As we near the capital itself, the streets get more populated, the traffic abominably more dense (this is Cairo, after all). We start to attract the attention of fellow motorists, only it’s not what you’d call friendly. Maybe it’s the ostentatious aesthetic of the bike — or the fact that my hair looks especially fabulous and windswept after that latest blast through the desert — but either way, you get the sense that a majority of these road goers are formulating opinions of a distinctly hateful and homophobic nature in the direction of myself and my big black friend.
It’s not uncommon for openly gay men in Egypt to go mysteriously missing and turn up weeks later in a ditch.
Which, of course, he couldn’t give a fuck about. The man has spent way too much of his waking life being a consummate badass to harbor even the slightest of concerns with regard to the small minded judgments of a bunch of traditionalists he will never see or come across again. But I found myself very mindful, even self-conscious of the image I was conveying in a foreign land where sentiments towards homosexuals are less than tolerant, usually constituting measures of lifelong imprisonment and/or far worse.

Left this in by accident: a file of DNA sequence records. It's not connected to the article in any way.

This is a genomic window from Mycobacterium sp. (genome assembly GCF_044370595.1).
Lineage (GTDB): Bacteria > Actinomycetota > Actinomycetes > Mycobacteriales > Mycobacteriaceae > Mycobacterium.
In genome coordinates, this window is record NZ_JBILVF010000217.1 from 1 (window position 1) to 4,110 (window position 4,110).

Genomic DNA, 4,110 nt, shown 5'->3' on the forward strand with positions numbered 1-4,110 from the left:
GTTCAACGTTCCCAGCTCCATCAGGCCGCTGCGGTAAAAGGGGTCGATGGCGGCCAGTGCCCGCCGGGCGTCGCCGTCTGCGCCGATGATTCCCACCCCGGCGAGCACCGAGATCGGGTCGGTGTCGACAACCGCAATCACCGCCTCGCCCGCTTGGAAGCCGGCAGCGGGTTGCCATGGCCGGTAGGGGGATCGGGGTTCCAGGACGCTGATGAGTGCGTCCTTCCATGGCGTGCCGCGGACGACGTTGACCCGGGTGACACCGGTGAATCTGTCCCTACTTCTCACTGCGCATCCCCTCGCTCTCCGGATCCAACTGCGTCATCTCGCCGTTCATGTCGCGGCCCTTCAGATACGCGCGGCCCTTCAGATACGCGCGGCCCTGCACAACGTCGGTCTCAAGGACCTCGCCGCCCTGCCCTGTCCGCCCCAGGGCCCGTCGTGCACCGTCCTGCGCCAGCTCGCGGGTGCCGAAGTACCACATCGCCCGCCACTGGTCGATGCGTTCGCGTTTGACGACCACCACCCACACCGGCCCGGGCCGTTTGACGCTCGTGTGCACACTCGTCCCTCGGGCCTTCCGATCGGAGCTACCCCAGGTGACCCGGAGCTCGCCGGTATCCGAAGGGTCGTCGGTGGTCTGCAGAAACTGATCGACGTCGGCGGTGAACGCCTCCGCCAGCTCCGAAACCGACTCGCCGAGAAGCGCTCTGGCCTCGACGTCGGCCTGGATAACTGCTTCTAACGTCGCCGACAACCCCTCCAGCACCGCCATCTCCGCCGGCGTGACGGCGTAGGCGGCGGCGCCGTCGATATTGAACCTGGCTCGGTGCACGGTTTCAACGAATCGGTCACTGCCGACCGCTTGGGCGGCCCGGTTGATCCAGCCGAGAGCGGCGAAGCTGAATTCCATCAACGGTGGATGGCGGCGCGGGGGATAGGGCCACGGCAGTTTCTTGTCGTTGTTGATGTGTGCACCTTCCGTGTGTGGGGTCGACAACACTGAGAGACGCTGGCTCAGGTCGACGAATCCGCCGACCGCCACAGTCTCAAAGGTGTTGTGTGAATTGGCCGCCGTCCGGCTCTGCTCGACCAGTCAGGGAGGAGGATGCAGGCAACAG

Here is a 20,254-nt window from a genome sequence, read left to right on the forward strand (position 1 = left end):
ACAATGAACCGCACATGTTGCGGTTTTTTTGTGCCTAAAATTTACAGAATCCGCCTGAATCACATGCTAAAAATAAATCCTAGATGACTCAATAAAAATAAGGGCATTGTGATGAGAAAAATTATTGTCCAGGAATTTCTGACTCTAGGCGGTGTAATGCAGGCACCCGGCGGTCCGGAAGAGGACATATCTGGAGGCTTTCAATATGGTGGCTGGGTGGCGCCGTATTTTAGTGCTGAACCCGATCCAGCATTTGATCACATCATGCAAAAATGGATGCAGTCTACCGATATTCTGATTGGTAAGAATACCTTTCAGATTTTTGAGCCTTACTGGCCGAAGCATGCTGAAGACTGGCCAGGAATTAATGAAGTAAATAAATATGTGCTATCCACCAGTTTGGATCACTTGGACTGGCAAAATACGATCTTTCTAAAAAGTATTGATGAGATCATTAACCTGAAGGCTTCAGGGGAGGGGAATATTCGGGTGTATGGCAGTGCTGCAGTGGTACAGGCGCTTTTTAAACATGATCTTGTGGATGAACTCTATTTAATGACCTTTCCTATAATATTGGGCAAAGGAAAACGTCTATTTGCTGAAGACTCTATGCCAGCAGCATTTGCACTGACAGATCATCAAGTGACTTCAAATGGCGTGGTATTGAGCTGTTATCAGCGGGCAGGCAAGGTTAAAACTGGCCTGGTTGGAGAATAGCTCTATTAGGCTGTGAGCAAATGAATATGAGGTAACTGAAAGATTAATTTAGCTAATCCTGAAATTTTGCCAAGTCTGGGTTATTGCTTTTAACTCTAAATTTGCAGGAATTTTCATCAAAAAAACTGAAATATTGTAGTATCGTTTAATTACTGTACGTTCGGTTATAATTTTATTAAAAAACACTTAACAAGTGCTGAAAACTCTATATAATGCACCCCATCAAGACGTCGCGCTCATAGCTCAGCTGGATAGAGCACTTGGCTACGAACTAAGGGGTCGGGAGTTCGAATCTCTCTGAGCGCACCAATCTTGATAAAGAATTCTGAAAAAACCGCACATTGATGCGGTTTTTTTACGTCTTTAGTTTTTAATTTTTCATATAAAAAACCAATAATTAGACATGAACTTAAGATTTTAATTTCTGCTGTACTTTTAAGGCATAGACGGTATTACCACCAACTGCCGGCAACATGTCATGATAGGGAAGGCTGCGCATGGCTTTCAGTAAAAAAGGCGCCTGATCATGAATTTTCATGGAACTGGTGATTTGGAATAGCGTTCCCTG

Somewhere along the line, though, with Frank Ocean blaring in my headphones and the warm Saharan sun bathing this ancient, iconic city in its undying light, I cease to so much as remotely care. Times and experiences like these occur way too seldom in life to give mind the ignorance of those entrenched in mentalities of the anachronistic past. We’re weaving through traffic, stopping for nothing and no one (save, rather chivalrously, for an elderly woman crossing the street). The adrenaline becomes a rush coursing through my system the same way I’d imagine China White heroin would if mainlined directly.
And as we’re speeding along, darting through minuscule gaps or careening by every petty motherfucker shooting us a dirty look, I realize how much fun riding bitch can actually be. My prejudices and insecurities are carried away with the wind blowing forcefully overhead. The rev counter shoots up to twelve, sometimes fourteen thousand RPS, with the engine howling like a goddamned banshee all the while.
My big black friend commands complete and utter control of this machine and the road underneath it. Life doesn’t get much better, at least for demented folk like ourselves, it has to be said. And those immortal words of legendary punk rockers, The Misfits, echo through my mind, as we tear maniacally along through my adoptive nation’s capital:
Sweet, lovely death, I’m waiting for your breath. Come, sweet death…one last caress.